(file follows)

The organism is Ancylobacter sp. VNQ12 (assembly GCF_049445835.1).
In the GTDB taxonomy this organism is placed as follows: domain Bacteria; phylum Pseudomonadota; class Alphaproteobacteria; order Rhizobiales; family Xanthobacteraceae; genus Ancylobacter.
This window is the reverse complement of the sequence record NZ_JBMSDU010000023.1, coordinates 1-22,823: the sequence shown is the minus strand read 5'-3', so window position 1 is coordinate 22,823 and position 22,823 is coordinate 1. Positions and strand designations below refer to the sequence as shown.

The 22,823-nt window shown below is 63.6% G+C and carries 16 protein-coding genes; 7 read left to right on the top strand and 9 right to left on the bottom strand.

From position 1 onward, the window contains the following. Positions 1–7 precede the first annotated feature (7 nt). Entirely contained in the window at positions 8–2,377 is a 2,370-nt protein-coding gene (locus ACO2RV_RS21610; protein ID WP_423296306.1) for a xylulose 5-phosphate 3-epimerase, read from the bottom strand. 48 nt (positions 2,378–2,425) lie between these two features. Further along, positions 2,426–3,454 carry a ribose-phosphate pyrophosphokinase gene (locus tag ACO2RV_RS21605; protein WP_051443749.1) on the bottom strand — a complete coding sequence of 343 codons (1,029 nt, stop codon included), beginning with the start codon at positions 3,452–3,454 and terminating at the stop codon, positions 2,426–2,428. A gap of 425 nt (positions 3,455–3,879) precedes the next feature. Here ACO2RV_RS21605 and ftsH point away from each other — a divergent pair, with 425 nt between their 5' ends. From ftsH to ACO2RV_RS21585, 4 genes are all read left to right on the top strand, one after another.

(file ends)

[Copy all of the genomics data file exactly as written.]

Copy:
The organism is Ancylobacter sp. VNQ12 (assembly GCF_049445835.1).
In the GTDB taxonomy this organism is placed as follows: domain Bacteria; phylum Pseudomonadota; class Alphaproteobacteria; order Rhizobiales; family Xanthobacteraceae; genus Ancylobacter.
This window is the reverse complement of the sequence record NZ_JBMSDU010000023.1, coordinates 1-22,823: the sequence shown is the minus strand read 5'-3', so window position 1 is coordinate 22,823 and position 22,823 is coordinate 1. Positions and strand designations below refer to the sequence as shown.

The 22,823-nt window shown below is 63.6% G+C and carries 16 protein-coding genes; 7 read left to right on the top strand and 9 right to left on the bottom strand.

From position 1 onward, the window contains the following. Positions 1–7 precede the first annotated feature (7 nt). Entirely contained in the window at positions 8–2,377 is a 2,370-nt protein-coding gene (locus ACO2RV_RS21610; protein ID WP_423296306.1) for a xylulose 5-phosphate 3-epimerase, read from the bottom strand. 48 nt (positions 2,378–2,425) lie between these two features. Further along, positions 2,426–3,454 carry a ribose-phosphate pyrophosphokinase gene (locus tag ACO2RV_RS21605; protein WP_051443749.1) on the bottom strand — a complete coding sequence of 343 codons (1,029 nt, stop codon included), beginning with the start codon at positions 3,452–3,454 and terminating at the stop codon, positions 2,426–2,428. A gap of 425 nt (positions 3,455–3,879) precedes the next feature. Here ACO2RV_RS21605 and ftsH point away from each other — a divergent pair, with 425 nt between their 5' ends. From ftsH to ACO2RV_RS21585, 4 genes are all read left to right on the top strand, one after another.